The Greek police announced that they had dismantled a terrorist network and arrested two Pakistanis planning an attack against Jewish targets in Athens.
A statement from the Greek police stated that after coordinating with the National Intelligence Service, the authorities dismantled a terrorist network planning abroad to launch strikes against carefully selected targets on Greek soil.
Police spokeswoman Constantia Dimoglidou said the "mastermind" of the cell is "a Pakistani who lives outside Europe."
According to a police source who refused to reveal his name, the Pakistani resides in Iran, specifically in Tehran, Agence France Presse reported.
Dimoglidou said the two men, 27 and 29 years old, were illegally residing in Greece. They targeted a building that houses a synagogue and a Jewish restaurant.
She added that the detainees chose their target and began exploring the area and planning the attack, noting that they acted after receiving final instructions.
The two suspects were referred to the Public Prosecution in Athens, which launched criminal prosecutions for forming and belonging to a terrorist group. This charge carries a penalty of between ten years and life imprisonment under the Greek anti-terrorism law, according to a judicial source.
According to the source, the Greek judiciary also launched criminal prosecutions against an unknown person, targeting the supposed leader of this network residing in Tehran.
The police said the two detainees wanted to undermine the safety of the country's institutions.
The authorities seized the mobile phones of the two men, revealing their conversations, video recordings, and images of their targets.
Israeli Prime Minister Benjamin Netanyahu's office accused Tehran of being behind this plan, stressing that it was a new attempt by Iran to encourage terrorism against Israeli targets abroad.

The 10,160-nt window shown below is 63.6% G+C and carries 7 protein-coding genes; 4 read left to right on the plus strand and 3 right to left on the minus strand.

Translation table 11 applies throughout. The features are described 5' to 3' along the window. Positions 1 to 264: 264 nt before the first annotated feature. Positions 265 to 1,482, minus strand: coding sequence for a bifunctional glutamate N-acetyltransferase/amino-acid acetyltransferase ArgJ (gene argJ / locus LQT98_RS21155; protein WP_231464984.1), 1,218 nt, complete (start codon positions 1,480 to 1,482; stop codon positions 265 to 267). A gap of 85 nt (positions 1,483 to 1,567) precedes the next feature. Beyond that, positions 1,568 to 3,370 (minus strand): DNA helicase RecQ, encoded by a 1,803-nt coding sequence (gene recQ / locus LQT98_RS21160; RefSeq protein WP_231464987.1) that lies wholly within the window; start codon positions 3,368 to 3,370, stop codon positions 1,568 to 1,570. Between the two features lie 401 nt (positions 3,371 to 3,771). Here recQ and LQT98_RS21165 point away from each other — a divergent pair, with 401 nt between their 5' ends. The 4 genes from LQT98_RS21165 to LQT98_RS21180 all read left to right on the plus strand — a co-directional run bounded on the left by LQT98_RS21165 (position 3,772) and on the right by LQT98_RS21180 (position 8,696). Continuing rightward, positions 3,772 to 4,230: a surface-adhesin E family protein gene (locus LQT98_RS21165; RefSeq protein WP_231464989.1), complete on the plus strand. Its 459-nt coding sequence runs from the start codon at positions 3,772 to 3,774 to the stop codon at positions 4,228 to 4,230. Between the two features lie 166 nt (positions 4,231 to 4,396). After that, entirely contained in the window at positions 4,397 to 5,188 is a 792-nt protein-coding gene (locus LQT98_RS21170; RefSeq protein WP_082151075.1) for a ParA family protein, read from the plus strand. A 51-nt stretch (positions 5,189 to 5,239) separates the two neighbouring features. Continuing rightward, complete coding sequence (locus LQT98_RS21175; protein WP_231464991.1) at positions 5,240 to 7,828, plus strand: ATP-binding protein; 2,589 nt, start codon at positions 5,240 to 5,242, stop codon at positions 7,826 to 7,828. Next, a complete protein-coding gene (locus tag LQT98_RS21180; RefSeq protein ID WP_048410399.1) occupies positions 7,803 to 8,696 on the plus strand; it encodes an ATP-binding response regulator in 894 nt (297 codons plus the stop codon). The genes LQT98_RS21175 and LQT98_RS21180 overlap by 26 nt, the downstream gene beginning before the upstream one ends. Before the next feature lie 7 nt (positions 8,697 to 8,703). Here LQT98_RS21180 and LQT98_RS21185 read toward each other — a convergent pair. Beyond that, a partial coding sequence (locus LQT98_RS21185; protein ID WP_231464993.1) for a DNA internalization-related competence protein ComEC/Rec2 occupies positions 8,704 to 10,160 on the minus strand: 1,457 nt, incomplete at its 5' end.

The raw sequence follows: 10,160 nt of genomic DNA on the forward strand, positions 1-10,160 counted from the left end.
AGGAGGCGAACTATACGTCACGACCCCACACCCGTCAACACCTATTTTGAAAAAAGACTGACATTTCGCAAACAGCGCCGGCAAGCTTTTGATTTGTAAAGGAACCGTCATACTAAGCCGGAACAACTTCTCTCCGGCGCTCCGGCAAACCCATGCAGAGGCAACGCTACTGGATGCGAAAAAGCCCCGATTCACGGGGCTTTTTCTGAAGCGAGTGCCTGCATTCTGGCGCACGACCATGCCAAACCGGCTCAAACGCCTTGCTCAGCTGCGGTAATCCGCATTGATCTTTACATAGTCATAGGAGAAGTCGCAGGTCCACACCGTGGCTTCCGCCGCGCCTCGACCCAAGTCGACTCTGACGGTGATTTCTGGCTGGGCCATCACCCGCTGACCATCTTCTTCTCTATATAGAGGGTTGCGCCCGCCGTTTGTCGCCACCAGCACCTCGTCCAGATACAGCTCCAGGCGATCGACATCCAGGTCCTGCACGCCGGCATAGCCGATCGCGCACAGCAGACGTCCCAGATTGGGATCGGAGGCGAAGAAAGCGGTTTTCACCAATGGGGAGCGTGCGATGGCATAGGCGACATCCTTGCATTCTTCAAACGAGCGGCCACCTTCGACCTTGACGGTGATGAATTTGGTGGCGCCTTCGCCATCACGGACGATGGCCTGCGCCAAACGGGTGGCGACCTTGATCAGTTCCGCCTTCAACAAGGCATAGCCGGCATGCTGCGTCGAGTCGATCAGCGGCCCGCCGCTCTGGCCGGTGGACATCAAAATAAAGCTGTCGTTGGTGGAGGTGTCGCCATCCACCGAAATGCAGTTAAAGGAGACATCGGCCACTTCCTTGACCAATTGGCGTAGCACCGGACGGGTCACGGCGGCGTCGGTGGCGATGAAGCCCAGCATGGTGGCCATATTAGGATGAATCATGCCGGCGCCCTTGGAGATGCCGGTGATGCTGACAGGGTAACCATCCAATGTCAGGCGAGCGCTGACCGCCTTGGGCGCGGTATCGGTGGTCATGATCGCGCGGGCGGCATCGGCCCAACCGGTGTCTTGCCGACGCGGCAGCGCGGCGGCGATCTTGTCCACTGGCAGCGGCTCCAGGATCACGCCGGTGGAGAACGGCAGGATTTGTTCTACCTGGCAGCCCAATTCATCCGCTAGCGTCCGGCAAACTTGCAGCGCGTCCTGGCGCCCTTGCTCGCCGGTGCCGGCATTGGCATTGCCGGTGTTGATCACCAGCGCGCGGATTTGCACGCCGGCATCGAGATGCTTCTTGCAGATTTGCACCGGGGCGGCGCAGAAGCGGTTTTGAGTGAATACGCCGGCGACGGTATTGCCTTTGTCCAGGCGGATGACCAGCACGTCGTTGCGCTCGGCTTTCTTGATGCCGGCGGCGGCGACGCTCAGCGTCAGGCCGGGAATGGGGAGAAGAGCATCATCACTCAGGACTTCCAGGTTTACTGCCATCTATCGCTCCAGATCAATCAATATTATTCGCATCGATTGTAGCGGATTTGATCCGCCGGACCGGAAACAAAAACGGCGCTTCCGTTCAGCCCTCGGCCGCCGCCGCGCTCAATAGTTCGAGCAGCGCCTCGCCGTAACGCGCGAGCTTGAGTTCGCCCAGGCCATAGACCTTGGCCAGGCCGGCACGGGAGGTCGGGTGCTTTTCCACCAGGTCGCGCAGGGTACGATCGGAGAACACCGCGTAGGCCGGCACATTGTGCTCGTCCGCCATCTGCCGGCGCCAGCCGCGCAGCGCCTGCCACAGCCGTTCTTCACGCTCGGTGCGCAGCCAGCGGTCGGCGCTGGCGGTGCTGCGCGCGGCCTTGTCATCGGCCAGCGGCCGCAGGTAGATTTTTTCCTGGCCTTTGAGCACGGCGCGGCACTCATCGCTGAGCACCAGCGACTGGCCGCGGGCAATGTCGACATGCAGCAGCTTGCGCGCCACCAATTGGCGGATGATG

"After the start of the investigation of the suspects in Greece, the Mossad rendered intelligence assistance in unraveling the infrastructure, its work methods, and the link to Iran," the statement said.
Greece, which includes a Jewish community of about 5,000 people, maintains good relations with Israel and has not witnessed terrorist attacks in the past years.
Greek Minister of Citizen Protection Takis Theodorikakos said the operation "demonstrates that the country's security authorities maintain a high state of readiness for all Greeks and all visitors to our country."
Greece, traditionally considered a friend of the Arab countries, began a rapprochement with Israel more than a decade ago.
Several cooperation agreements were signed between the two countries, especially in the military, security, and energy fields.
Three years ago, Greece, Israel, and Cyprus signed an agreement in Athens on the EastMed pipeline, a project described by the three countries as "important."
The conservative government of Kyriakos Mitsotakis, which has been in power for four years, has made the country's "security" its top priority by pursuing a strict immigration policy and closing its borders with the help of the European Border and Coast Guard Agency (Frontex).
Mitsotakis announced on Tuesday that the legislative elections in Greece would be held on May 21. He is seeking a new term.
"The country and the citizens need a clear horizon," the premier said during a cabinet meeting.
Mitsotakis, who also heads the right-wing New Democracy party, is facing a wave of anger across the country since the collision between a cargo and a passenger train on February 28.